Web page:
Much of the state was below the freezing mark for several days. Temperatures got as low as the mid-teens — not unprecedented, but rare — for extended periods in some important farm regions.

Most of Georgia's field crops, like peanuts, cotton, tobacco and corn, of course were not in the ground. But some important, tasty cash crops, like onions, greens, collards, cabbage and kale, are grown in the winter.

Cold winter weather has stunted the growth of the Vidalia onion crop, says Reid Torrance, the Extension Service coordinator in Tattnall County.

The onion-growing region in the east-central part of the state had nighttime temperatures below freezing "for quite some time," Torrance says. This has caused onions to put on "pitifully little growth" since their November planting.

"Even before this cold snap we were losing plants," he says. Tattnall County farmers planted about half of the expected 14,000 acres of Vidalia onions this year.

When onions don't grow well, they become susceptible to diseases, even minor diseases, Torrance says.

Actually, the punch of the recent cold snap could have been much worse if the onion crop was maturing at its normal pace, he says.

The main, edible part of the onion grows underground. The soils around Tattnall County froze to a depth of 3 inches. Though the ground thawed the next day, the freezing temperatures may have caused the cells of more mature onion bulbs to rupture. You can't sell that onion, he says.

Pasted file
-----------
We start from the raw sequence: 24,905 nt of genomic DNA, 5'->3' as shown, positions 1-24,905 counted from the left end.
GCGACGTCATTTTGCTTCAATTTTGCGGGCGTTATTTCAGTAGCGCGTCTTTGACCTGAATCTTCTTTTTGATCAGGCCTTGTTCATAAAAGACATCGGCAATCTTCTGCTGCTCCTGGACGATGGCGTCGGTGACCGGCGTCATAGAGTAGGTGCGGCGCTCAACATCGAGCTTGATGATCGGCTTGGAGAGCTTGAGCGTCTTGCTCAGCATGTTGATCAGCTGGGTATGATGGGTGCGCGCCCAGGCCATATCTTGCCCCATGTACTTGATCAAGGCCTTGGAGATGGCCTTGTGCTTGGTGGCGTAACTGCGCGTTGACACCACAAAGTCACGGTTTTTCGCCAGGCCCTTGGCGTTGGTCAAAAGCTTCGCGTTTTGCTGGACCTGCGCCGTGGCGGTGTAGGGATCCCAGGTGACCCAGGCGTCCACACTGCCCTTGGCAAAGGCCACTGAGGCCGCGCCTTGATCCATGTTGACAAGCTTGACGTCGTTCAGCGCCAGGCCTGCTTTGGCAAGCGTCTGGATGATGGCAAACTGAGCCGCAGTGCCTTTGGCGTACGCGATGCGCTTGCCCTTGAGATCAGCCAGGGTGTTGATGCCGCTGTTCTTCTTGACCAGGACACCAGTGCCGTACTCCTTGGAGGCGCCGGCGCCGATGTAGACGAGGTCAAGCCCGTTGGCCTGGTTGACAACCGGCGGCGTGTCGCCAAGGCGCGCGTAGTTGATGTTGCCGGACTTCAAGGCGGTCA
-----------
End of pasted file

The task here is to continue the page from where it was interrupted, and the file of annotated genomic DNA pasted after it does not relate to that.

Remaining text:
Onions prefer nighttime lows around 40 degrees F. and daytime highs around 60, Torrance says.

Only time will tell much about Georgia's Vidalia onion crop this year. "Once we get some good growing conditions," he said, "that's when we'll see what really got damaged (during the freeze) and what's going to grow." Vidalia onions are harvested in April.

Unlike the onions, Georgia's sweet peach crop actually enjoyed the recent cold snap. This year's winter has treated it kindly, says Kathryn Taylor, a peach expert with the University of Georgia College of Agricultural and Environmental Sciences.

"The cold has not really harmed us yet and has overall been great for the crop," she says.

Peaches need so many chill hours (below 45 degrees) during the winter. Depending on the variety, they need from 400 to about 1,000 chill hours to perform well during the growing season, she says.

"We have had enough chill to fulfill all chill-hour requirements," she says. But timing is everything when it comes to the overall health of the Georgia peach crop, she adds.

But what helps one crop, again, can hurt another.

Like the onions, other winter vegetables, like cabbage, kale and turnip greens, didn't like the freezes, says Terry Kelley, a University of Georgia horticulturist.

"I'm sure we got a fair amount of freeze damage on a lot of our winter crops," he says. The most tender of the crops, the greens, probably felt it most.

"The damage from weather like this can vary," Kelley says. "It depends on the amount of irrigation that has been applied, the lay of the land and tree lines along fields."

But the extent of the damage, much like the onions, won't be known until closer to harvest, he says.

Cabbage and greens and other such crops, when put under the stress of extremely low temperatures, will go into their reproductive stage sooner. This could lower the quality of a sellable crop.